|Year : 2020 | Volume
| Issue : 5 | Page : 3--7
Palliative care in coronavirus disease 2019 pandemic: Position statement of the Indian association of palliative care
Anuja Damani1, Arunangshu Ghoshal1, Krithika Rao2, Pankaj Singhai2, Spandana Rayala3, Seema Rao4, KV Ganpathy5, Nisha Krishnadasan6, Lt Alice Stella Verginia (Retd. Army)7, Nandini Vallath8, Gayatri Palat9, Chitra Venkateshwaran10, Jenifer Jeba S11, Lulu Matthews12, Stanley Macaden13, Mary Ann Muckaden14, Srinagesh Simha15, Naveen Salins16, Jeremy Johnson17, Savita Butola18, Sushma Bhatnagar19,
1 Department of Palliative Medicine, Tata Memorial Centre, Homi Bhaba National Institute, Mumbai, Maharashtra, India
2 Department of Palliative Medicine and Supportive Care, Kasturba Medical College, Manipal, Manipal Academy of Higher Education, Bengaluru, Karnataka, India
3 Pediatric Palliative Care Consultant, Two Worlds Cancer Collaboration, MNJ Institute of Oncology and Regional Cancer Centre, Hyderabad, Telangana, India
4 Department of Palliative Medicine and Supportive Care, Kasturba Medical College, Manipal, Manipal Academy of Higher Education, Bengaluru, Karnataka, India; Honorary Tutor, School of Medicine, Cardiff, UK; Palliative Care Consultant, Lien Collaborative for Palliative Care, Asia Pacific Hospice Palliative Care Network (APHN), Singapore
5 Department of Palliative Medicine, Tata Memorial Centre, Homi Bhaba National Institute; Volunteer Counselor, Clinical Psychologist and CEO JASCAP, Mumbai, Maharashtra, India
6 National Information Officer, Indian Association of Palliative Care (IAPC), Guwahati, Assam, India
7 Nurse, National Faculty, Palliative Care, Chennai, Tamil Nadu, India
8 Palliative Care Consultant-BARC Hospital; Palliative care Consultant and Director-Quality Improvement Hub-India, National Cancer Grid, Tata Memorial Centre, Homi Bhaba National Institute, Mumbai, Maharashtra, India
9 Consultant, Pain and Palliative Medicine, MNJ Institute of Oncology and RCC; Executive Member, Pain Relief and Palliative Care Society, Hyderabad, Telangana, India; Director, PAX India, Two Worlds Cancer Collaboration, Canada
10 Department of Psychiatry and Palliative Care, Believers Church Medical College Hospital, Tiruvalla; Clinical Director - Mehac Foundation, Kochi, Kerala, India
11 Palliative Care Unit, Christian Medical College Hospital, Vellore, Tamil Nadu, India
12 Medical Officer and Program Director Academics, IPM, Kozhikode, Kerala, India
13 Honorary Palliative Care Consultant, Bangalore Baptist Hospital, Bengaluru, Karnataka; National Coordinator, Palliative Care Programme of Christian Medical Association of India, New Delhi, India
14 Department of Palliative Medicine, Tata Memorial Centre, Homi Bhaba National Institute, Mumbai, Maharashtra, India; International Children's Palliative Care Network, South Africa, 21Past President, Indian Association of Palliative Care, Parel, Mumbai, Maharashtra, India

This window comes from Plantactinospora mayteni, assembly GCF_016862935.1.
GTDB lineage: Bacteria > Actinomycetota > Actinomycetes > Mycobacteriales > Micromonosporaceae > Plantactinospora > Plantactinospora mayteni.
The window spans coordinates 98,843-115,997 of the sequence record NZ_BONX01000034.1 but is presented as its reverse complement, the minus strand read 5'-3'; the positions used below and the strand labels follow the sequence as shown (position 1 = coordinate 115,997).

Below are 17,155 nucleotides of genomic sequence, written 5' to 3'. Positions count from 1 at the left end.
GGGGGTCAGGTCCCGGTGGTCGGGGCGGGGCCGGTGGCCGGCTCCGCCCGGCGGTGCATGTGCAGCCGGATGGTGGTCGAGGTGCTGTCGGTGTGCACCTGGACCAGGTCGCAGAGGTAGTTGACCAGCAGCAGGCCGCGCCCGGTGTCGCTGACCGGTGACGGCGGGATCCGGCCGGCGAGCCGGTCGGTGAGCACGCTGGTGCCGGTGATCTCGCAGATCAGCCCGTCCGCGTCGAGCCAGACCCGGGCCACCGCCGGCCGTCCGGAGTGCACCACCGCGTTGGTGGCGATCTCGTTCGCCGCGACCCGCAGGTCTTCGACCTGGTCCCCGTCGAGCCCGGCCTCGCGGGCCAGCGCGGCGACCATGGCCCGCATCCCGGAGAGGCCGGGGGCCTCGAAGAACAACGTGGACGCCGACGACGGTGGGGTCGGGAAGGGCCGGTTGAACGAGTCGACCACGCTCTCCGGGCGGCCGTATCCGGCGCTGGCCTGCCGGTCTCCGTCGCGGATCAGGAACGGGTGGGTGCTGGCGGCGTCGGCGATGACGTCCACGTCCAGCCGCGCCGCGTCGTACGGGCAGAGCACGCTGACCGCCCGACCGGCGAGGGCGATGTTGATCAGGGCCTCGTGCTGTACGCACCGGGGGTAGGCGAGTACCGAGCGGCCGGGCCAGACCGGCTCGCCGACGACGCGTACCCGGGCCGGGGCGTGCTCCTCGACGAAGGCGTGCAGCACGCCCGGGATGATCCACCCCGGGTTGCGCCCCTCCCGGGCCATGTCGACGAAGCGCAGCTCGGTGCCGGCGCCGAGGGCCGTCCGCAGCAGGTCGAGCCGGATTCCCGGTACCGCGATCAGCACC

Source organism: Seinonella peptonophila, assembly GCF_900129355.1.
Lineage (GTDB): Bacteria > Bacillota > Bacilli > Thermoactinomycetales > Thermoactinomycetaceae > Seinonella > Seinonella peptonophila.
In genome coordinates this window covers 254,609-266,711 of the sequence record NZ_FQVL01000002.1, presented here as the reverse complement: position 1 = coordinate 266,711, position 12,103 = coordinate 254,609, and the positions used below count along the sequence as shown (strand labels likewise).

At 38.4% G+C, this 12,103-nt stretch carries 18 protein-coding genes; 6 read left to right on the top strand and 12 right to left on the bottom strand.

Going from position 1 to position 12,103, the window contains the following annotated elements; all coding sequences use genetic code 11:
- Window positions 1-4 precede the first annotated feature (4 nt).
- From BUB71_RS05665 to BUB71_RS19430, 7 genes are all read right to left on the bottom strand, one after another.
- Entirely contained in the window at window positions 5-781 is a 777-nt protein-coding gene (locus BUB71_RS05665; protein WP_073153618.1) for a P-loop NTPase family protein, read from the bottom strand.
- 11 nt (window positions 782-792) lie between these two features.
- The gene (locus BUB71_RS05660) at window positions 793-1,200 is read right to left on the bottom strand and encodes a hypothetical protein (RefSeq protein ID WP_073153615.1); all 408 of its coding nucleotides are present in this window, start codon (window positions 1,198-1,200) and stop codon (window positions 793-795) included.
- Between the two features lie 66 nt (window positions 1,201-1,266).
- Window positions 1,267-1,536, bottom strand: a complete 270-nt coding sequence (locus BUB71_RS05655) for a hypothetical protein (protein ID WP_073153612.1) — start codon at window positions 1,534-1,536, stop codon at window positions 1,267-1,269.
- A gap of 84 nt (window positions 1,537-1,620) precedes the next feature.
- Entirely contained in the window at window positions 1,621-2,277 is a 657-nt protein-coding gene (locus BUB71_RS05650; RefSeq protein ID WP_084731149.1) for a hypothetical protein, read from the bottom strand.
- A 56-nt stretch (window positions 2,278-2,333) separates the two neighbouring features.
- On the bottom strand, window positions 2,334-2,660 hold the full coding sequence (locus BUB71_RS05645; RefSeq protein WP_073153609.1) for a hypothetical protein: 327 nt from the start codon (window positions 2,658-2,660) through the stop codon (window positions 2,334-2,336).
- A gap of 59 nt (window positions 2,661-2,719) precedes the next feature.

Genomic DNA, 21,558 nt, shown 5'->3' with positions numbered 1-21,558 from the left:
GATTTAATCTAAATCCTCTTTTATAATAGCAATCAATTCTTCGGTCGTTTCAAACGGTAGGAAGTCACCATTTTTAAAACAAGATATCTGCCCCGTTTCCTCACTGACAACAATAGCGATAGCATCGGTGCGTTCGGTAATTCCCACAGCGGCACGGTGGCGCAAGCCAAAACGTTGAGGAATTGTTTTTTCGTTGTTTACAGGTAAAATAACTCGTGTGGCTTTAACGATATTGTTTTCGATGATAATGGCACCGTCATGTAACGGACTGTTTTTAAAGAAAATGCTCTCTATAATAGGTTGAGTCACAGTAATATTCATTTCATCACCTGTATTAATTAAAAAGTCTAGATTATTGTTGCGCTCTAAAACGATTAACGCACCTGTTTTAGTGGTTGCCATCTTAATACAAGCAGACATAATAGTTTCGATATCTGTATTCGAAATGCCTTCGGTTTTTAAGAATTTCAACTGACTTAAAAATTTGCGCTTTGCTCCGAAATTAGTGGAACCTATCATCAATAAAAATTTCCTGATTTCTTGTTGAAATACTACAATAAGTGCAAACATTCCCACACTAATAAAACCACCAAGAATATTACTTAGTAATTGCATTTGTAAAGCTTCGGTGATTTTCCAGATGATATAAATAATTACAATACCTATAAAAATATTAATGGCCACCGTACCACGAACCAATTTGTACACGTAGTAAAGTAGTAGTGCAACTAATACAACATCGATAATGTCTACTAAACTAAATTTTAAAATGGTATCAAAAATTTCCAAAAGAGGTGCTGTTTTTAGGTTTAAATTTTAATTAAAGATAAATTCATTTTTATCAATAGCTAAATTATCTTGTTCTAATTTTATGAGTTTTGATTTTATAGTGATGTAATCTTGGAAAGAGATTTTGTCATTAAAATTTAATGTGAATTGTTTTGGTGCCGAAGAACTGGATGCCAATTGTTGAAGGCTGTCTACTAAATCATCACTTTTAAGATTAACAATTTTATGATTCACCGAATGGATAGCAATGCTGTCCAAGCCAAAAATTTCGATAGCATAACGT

15 Karunashraya, Manipal, Manipal Academy of Higher Education, Bengaluru, Karnataka, India
16 Kasturba Medical College, Manipal, Manipal Academy of Higher Education, Bengaluru, Karnataka, India
17 Emeritus Consultant in Palliative Medicine, Chief Mentor, Karunashraya, Bangalore Hospice Trust, Bengaluru, Karnataka, India
18 Commandant (Medical)/CMO(SG), CAPF's Composite Hospital, Border Security Force, Tekanpur, Gwalior, Madhya Pradesh, India
19 Department of Onco- Anaesthesia and Palliative Medicine, Institute Rotary Cancer Hospital, All India Institute of Medical Sciences, New Delhi, India
Prof. Sushma Bhatnagar
Room No-242, 2nd Floor, Institute Rotary Cancer Hospital, All India Institute of Medical Sciences, New Delhi - 110 029
The global pandemic involving severe acute respiratory syndrome–coronavirus-2 has brought new challenges to clinical practice and care in the provision of palliative care. This position statement of the Indian Association of Palliative Care (IAPC) represents the collective opinion of the experts chosen by the society and reports on the current situation based on recent scientific evidence. It purports to guide all health-care professionals caring for coronavirus disease 2019 (COVID-19) patients and recommends palliative care principles into government decisions and policies. The statement provides recommendations for palliative care for both adults and children with severe COVID-19 illness, cancer, and chronic end-stage organ impairment in the hospital, hospice, and home setting. Holistic care incorporating physical, psychological, social, and spiritual support for patients and their families together with recommendations on the rational use of personal protective equipment has been discussed in brief. Detailed information can be accessed freely from the website of the IAPC http://www.palliativecare.in/. We hope that this position statement will serve as a guiding light in these uncertain times.
|How to cite this article:|
Damani A, Ghoshal A, Rao K, Singhai P, Rayala S, Rao S, Ganpathy K V, Krishnadasan N, Verginia (Retd. Army) LA, Vallath N, Palat G, Venkateshwaran C, JeniferJ, Matthews L, Macaden S, Muckaden MA, Simha S, Salins N, Johnson J, Butola S, Bhatnagar S. Palliative care in coronavirus disease 2019 pandemic: Position statement of the Indian association of palliative care.Indian J Palliat Care 2020;26:3-7